We have a pond again in Flats 3 & 4. The white dot is the head of a Pūtangitangi; her partner is there with her but not visible with his dark head.
We've had 93mm of rain in the last 48 hours.
I prompted 813's calf to get up out of her sleeping place to feed. Even though she didn't then go in for a feed, she looked pretty lively. Perhaps she'd been up earlier, then gone back to the nice warm place.
Stephan got a nice bread recipe from Elizabeth recently and has begun using it. Here's his best loaf yet.
It takes only a little over an hour to prepare and cook, with no kneading, so is more useful than the bread-maker machine and makes a nicer loaf.
The crack in the Pūriri in Mushroom 1 seems to be expanding very slowly. The problem is that there's no knowing how quickly it will reach a critical point, nor how much strength there may remain in the trunk below it. Presumably all the rain has softened things up a bit more.
723 and Imogen are out in the Back Barn on their own, the two empty cows this year who've earned a forgiven year off.
I looked at 723 and thought, why is your nose crooked? It's skewed off to her left. I'm sure she's not normally like that!
She was drooling a little, although didn't seem distressed, and underneath her chin, on her left side, was swollen.
I opened the gate as we left the Back Barn, so the two of them can graze their way along the lanes, back toward the yards so I can have a closer look at 723's chin.
We'd not seen any of the yearlings in the PW today, and only a handful on the other days I'd passed and it occurred to me that perhaps the gate to the Middle Back was open.
We walked along Route 356 to see if that was so and as we reached the end of the track, I heard a strange bird call from, I thought, a bird I saw flitting between the trees up the hill. I was looking through my binoculars to try and identify where the noise was coming from when Stephan exclaimed at this: a lost Pūtangitangi chick.
We listened for the calls of any adults but there were none around.
The egg tooth is still on its bill, so it must have been born in the last day or two and I presume washed down the hill from wherever it was hatched. The biggest flood of water would have come from the hill behind the farm, down through the Middle Back (where I've often observed Pūtangitangi and suspected they were nesting up in one of the Pūriri trees), and then flowed into the wet area beneath the track here. Presumably the chick climbed the hill from there.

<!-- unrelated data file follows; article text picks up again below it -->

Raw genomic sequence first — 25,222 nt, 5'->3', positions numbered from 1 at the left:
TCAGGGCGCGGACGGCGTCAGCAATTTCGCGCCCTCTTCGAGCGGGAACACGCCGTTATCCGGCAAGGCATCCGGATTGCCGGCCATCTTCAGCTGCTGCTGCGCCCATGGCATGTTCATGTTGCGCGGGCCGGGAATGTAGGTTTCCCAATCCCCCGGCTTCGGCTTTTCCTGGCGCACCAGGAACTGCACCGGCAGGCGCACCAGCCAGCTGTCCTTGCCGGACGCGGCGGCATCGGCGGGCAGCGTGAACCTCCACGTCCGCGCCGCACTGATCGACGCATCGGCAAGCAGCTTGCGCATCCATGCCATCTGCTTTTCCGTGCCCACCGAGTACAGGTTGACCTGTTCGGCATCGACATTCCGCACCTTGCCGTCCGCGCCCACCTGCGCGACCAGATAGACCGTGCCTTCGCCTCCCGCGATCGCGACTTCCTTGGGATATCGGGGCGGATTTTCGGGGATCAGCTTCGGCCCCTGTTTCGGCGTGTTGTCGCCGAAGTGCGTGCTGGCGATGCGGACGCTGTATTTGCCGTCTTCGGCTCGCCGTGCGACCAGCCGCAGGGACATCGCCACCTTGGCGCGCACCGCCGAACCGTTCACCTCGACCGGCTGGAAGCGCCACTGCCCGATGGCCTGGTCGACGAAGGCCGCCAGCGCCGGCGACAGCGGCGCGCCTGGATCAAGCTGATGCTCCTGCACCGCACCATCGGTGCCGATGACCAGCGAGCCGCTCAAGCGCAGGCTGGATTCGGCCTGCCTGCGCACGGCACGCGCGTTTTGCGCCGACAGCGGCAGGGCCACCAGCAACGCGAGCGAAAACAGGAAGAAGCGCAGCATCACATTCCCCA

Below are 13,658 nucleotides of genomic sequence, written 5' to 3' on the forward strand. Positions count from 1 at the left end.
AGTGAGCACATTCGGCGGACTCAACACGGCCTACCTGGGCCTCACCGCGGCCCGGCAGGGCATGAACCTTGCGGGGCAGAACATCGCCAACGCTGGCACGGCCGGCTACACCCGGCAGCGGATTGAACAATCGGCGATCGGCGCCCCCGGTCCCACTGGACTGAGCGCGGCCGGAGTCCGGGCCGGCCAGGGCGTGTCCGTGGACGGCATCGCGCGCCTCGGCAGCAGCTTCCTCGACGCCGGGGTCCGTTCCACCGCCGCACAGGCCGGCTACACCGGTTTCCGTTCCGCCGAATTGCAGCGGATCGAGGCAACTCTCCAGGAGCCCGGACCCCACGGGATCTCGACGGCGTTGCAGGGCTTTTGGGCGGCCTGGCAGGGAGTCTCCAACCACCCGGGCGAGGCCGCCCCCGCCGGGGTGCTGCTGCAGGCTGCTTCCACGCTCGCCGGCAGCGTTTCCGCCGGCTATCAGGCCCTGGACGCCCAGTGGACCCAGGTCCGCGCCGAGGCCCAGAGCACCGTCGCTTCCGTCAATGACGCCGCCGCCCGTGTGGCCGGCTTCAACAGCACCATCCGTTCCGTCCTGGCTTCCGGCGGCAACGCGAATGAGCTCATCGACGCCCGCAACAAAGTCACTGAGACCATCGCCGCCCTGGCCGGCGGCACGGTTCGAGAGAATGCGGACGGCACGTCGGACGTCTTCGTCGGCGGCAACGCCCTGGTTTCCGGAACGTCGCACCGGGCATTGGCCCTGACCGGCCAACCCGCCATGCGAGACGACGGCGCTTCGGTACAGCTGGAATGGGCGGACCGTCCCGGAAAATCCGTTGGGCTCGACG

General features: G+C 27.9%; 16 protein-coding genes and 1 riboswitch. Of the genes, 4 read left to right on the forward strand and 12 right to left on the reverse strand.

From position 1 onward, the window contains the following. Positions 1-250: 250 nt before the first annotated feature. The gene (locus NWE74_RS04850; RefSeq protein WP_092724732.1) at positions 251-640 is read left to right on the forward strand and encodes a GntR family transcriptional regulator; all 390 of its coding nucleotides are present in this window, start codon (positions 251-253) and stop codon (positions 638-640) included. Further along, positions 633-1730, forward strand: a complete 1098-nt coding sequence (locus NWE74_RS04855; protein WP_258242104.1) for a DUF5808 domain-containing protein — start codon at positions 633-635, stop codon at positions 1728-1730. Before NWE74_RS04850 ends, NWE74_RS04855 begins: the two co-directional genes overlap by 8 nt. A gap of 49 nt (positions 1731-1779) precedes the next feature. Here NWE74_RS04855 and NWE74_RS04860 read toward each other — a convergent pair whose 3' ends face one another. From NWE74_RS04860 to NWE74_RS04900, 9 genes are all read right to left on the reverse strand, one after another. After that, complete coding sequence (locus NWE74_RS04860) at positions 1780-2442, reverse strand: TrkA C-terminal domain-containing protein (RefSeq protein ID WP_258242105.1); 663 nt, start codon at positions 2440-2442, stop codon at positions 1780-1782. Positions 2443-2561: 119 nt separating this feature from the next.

It's funny how these little birds come towards people when they're lost like this. It must be our voices and the promise of company, despite extreme risk. It would not survive on its own anyway.
The Middle Back gate had been left open and the heifers were all in there. No wonder there was less grass there than I expected to see from the top of the Big Back yesterday.
Stephan walked on over the ridge and down through the Big Back North to check the seven cows and calves and I collected him from around the other side when he came down the hill to the Bush Flat lane.
It is the time of year when the sun lines up with the fence along the edge of Mushroom 1.
Al appears to be growing a garden of his own. He has a great crop of watercress.
The little pond by the deck has been flooding through Al's pen occasionally, as the watercress in the waterfall has blocked the water's flow; that will be where the seeds came from.
Gina 168 is doing everything right. I'm very glad. I've always had high hopes for this heifer, although I knew they might come to nothing.
The calf is a tiny wee thing and is feeding enthusiastically. I hope 168 has sufficient milk; I worry if I see a calf moving from teat to teat very quickly, as this one seemed to be doing.
By inheritance she ought to have more milk than necessary but she is older than usual to calve for the first time and had got quite fat, which is reported to have negative effects on mammary tissue in heifers.
Glia's calf has begun exploring, joining the older calves in playing between the paddocks and in the lane. The other three in the picture are three days older than him but he's the biggest.
749 and her calf in the early morning light.
The two ducks who currently spend much of their time on the pond, leave parallel tracks through the weed on the surface. The other tracks will have been made by Pūkeko.
Little chick likes warmth and company but this morning I couldn't provide either easily, while doing other things, so I gave her to Stephan, who was sitting reading.